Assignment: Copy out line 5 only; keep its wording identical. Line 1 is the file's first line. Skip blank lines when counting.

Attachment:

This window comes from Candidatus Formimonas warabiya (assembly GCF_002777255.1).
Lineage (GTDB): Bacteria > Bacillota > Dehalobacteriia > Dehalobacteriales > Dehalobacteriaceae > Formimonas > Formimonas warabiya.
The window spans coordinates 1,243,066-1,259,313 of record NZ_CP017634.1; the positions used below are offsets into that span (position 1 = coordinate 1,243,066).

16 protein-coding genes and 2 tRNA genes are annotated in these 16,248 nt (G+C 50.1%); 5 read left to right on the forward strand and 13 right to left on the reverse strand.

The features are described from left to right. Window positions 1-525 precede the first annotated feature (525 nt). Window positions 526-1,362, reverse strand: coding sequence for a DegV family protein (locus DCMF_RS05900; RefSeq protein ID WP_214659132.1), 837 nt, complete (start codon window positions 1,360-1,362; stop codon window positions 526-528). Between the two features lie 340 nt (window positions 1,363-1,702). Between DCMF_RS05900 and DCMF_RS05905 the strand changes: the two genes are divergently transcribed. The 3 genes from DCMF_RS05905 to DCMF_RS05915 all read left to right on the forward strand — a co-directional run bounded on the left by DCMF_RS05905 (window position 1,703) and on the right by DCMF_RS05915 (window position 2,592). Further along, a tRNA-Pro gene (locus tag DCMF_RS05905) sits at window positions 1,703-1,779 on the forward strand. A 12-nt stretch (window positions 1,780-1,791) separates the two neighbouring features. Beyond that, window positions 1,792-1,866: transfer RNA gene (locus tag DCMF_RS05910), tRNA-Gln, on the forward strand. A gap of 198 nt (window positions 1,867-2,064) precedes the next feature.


The features are described from left to right. Window positions 1-525 precede the first annotated feature (525 nt). Window positions 526-1,362, reverse strand: coding sequence for a DegV family protein (locus DCMF_RS05900; RefSeq protein ID WP_214659132.1), 837 nt, complete (start codon window positions 1,360-1,362; stop codon window positions 526-528). Between the two features lie 340 nt (window positions 1,363-1,702). Between DCMF_RS05900 and DCMF_RS05905 the strand changes: the two genes are divergently transcribed. The 3 genes from DCMF_RS05905 to DCMF_RS05915 all read left to right on the forward strand — a co-directional run bounded on the left by DCMF_RS05905 (window position 1,703) and on the right by DCMF_RS05915 (window position 2,592). Further along, a tRNA-Pro gene (locus tag DCMF_RS05905) sits at window positions 1,703-1,779 on the forward strand. A 12-nt stretch (window positions 1,780-1,791) separates the two neighbouring features. Beyond that, window positions 1,792-1,866: transfer RNA gene (locus tag DCMF_RS05910), tRNA-Gln, on the forward strand. A gap of 198 nt (window positions 1,867-2,064) precedes the next feature.